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'Downton Abbey' Renewed for a Fourth Season

Photo of Alison Willmore By Alison Willmore | Indiewire November 23, 2012 at 1:17PM

In what's bound to be happy news to fans if no real surprise, "Downton Abbey" has been renewed for a fourth season. ITV, the British network that's the original home to the Julian Fellowes-created period drama, announced today that it's commissing a new series of the acclaimed and popular show.
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Hugh Bonneville in 'Downton Abbey'
ITV/PBS Hugh Bonneville in 'Downton Abbey'

In what's bound to be happy news to fans if no real surprise, "Downton Abbey" has been renewed for a fourth season. ITV, the British network that's the original home to the Julian Fellowes-created period drama, announced today that it's commissing a new series of the acclaimed and popular show.

The eight episode third season of "Downton Abbey" finished airing the U.K. on November 4th and will premiere in the U.S. on PBS on January 6th. The just-announced fourth season, which will air in the U.K. next year with no U.S. date yet set, will also run eight episodes, and will in addition include an extended Christmas special. The opening and closing episodes will, according to ITV, be feature length as the show takes the Crawleys and their servants into the early 1920s.

Given the continued ratings success of "Downton Abbey" -- the third season was the highest so far for the series -- the announcement of a fourth season seems like a no-brainer. But the global attention the show has generated threatens to send cast-members off in search of higher-profile work elsewhere thanks to their new fame and a desire for something new. Dan Stevens, who plays Matthew Crawley, told the Wall Street Journal last month that "You do feel a certain obligation to shows that raise your profile like 'Downton' has. But there are definitely other exciting opportunities out there."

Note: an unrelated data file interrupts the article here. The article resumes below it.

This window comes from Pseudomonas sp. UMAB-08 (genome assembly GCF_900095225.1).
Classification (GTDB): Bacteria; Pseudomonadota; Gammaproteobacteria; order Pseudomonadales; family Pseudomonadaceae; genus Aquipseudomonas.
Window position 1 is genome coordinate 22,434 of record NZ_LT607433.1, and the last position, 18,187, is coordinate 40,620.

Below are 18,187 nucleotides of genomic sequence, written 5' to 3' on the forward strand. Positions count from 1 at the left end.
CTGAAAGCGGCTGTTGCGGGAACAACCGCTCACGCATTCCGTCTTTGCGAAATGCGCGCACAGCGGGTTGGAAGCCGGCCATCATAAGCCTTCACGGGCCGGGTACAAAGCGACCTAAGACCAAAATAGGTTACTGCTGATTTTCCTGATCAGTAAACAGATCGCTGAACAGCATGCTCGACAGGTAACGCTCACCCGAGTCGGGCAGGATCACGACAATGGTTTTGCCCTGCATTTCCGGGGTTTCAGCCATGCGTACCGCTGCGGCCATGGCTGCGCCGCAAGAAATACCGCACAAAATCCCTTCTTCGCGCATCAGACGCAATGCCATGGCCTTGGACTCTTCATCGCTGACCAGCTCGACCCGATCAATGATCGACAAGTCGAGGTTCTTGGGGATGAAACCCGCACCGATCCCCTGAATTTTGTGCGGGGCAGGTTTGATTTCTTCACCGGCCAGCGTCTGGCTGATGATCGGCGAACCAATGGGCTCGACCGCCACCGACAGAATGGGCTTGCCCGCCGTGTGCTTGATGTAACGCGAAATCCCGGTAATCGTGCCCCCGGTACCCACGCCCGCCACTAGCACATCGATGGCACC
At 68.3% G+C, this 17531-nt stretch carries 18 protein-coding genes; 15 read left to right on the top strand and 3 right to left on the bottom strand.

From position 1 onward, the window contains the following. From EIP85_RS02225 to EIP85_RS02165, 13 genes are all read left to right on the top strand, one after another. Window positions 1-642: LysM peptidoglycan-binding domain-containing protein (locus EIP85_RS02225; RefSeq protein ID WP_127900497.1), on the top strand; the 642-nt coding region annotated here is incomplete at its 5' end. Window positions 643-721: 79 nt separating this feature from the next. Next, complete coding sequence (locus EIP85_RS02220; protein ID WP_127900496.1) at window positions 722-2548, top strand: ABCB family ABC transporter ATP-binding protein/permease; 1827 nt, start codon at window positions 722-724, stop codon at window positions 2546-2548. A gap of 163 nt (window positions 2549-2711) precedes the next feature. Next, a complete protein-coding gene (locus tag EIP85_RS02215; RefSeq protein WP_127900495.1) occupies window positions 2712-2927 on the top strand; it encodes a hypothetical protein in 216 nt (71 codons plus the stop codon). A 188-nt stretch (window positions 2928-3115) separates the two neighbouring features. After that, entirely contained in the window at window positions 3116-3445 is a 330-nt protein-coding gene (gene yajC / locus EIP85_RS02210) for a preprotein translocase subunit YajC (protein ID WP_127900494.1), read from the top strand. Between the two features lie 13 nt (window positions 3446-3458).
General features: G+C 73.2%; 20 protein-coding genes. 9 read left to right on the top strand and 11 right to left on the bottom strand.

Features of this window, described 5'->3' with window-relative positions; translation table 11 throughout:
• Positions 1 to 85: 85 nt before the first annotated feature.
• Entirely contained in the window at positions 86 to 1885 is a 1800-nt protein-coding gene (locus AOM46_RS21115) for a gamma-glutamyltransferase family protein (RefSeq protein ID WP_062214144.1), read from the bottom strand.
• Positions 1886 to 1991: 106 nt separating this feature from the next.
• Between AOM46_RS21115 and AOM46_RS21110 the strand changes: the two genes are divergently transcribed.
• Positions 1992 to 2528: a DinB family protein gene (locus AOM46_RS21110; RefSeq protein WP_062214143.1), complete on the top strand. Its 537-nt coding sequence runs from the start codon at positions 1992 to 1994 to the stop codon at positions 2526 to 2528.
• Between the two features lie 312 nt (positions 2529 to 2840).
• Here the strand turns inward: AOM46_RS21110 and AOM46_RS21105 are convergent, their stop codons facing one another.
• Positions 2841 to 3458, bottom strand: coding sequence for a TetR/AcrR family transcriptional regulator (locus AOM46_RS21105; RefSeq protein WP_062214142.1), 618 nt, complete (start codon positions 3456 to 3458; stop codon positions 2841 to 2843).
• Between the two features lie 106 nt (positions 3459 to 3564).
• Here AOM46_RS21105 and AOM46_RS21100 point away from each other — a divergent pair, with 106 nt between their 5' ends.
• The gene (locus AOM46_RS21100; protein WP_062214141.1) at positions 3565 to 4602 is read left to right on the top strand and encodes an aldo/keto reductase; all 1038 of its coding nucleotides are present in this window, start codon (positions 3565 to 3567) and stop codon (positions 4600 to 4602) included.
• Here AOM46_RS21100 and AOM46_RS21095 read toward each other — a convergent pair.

While there's no word yet about who will or will not be returning to the series for its fourth season, the arrival of new characters is being promised. The show's executive producer Gareth Neame said that "Julian knows that you want a core group of characters who almost become an extension of your family. But you also need new blood coming in to shake things up a bit." ITV's Director of Drama Laura Mackie pointed out the easy introduction of newbies like scullery maid Ivy (Cara Theobold) and footman Alfred (Matt Milne) in the third season as an example of how the show can continue even if certain original cast members depart: "That is one of the reasons why we always feel confident about the future of Downton Abbey."

ITV will be airing a two-hour 2012 "Downton Abbey" Christmas special on December 25th, one that finds Lord and Lady Grantham and family heading up to Scotland for a summer break and leaving most of their servants back at home.

This article is related to: Television, TV News, Downton Abbey, PBS, Julian Fellowes





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